Lockheed Martin recently announced that it had chosen "The Renoir Returns" as the show that will launch its five-year, $1.5 million sponsorship of the Phillips's special exhibition program. It's rare to get that kind of corporate sponsorship for an open-ended display of works in a permanent collection.
Jay Gates, director of the Phillips, explains that over the past 40 years museums have been "substantially reorganized" by the phenomenon of the special exhibition. "Where's the real front door of the National Gallery?" he asks. "It has in fact changed." For many visitors, Gates feels, that front door is now the East Building, which opened in 1978 primarily to house the splashy exhibitions the National Gallery had pioneered. The permanent-collection spaces in the West Building, where the gallery's world-famous Old Master holdings can be found, are now almost an afterthought for many visitors. A room of stunning Renaissance paintings by Titian, the Venetian genius who just about invented the use of visible brushstrokes, can sit almost empty.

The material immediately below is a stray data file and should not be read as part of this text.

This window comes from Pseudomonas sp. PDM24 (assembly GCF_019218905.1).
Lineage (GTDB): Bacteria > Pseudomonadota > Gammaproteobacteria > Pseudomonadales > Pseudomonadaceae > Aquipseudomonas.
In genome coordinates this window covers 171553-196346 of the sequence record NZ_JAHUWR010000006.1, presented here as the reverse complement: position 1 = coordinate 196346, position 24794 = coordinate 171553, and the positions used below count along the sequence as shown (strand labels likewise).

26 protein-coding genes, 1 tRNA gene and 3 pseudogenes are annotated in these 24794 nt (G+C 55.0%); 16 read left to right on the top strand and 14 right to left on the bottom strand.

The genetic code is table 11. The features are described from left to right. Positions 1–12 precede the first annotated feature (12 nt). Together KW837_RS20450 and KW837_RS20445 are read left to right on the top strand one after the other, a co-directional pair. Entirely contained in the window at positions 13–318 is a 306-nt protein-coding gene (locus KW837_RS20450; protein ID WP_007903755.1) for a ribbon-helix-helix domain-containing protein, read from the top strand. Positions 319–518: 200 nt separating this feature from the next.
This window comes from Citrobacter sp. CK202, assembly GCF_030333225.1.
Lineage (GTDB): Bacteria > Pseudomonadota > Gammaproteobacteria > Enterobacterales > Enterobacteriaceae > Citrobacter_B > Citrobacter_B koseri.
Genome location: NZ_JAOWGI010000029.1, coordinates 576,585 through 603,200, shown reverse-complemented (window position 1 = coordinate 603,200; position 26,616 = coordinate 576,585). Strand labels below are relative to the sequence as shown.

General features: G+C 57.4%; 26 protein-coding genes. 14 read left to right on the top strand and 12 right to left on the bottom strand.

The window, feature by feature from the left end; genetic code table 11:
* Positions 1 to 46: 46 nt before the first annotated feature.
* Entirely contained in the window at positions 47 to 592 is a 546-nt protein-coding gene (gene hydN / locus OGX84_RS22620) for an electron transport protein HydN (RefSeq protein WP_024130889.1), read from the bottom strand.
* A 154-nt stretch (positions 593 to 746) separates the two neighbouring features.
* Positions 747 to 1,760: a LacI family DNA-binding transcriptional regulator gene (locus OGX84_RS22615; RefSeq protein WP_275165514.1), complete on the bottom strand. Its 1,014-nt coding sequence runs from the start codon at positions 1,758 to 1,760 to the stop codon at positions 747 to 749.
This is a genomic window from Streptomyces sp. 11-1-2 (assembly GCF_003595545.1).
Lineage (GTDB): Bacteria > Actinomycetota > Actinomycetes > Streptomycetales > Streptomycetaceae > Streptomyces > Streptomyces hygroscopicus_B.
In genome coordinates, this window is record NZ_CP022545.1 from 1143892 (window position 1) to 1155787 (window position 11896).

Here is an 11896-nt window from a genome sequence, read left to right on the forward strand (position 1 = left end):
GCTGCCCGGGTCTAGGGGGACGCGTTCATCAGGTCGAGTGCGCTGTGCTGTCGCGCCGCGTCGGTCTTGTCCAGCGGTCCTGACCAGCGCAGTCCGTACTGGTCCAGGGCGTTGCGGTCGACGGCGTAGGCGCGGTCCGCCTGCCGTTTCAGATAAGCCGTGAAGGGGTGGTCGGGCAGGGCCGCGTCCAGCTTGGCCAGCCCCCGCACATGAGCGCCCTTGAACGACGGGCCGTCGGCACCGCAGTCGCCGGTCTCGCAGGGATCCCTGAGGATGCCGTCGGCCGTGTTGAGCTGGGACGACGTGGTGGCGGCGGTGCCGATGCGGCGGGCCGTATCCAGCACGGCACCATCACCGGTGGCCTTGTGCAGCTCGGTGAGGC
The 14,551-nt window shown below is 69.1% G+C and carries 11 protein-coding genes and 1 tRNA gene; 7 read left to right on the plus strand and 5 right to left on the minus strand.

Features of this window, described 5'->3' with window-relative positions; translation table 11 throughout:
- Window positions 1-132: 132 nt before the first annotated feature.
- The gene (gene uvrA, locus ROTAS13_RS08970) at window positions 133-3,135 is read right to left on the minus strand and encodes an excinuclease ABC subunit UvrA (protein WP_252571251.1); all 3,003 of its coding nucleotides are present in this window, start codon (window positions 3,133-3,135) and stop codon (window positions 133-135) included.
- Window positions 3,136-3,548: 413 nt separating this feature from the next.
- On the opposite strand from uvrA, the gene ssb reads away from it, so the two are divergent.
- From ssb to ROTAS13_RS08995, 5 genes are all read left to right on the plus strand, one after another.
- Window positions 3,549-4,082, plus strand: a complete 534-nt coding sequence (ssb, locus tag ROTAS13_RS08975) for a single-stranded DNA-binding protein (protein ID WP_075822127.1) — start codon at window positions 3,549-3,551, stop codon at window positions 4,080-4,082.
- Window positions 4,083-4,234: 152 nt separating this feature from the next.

"Will the National Gallery ever have an exhibition more important than its collection? Will we ever have an exhibition more important than our collection? No," Gates says. But with great institutions like the National Gallery leading the way, "museums have evolved from one form of species into another."
Gates, who recently turned 60, cut his teeth in the 1970s as a curator at the Cleveland Museum of Art, long known for its rare dedication to a substantial permanent collection. Like any sane art lover, however, he is a fan of special exhibitions. When they're any good, they give a fantastic opportunity for anyone, expert or novice, to enjoy and learn about the artworks on display.
In 2000, when the Phillips hosted an exhibition on Honore Daumier, the 19th-century French painter and caricaturist, it sparked new insights and admiration in anyone who caught the show. But that special-exhibition experience, where works of art come "packaged" around themes and art-historical ideas, needs to be balanced by the more intimate, exploratory thrill that comes from getting to know a museum's own holdings. Says Gates, "More attention needs to be focused on permanent collections, where people can develop long-term relationships with works of art, and get to know them intimately." (As Brougher pointed out, that's also crucial to training the young artists he may someday collect for the Hirshhorn.)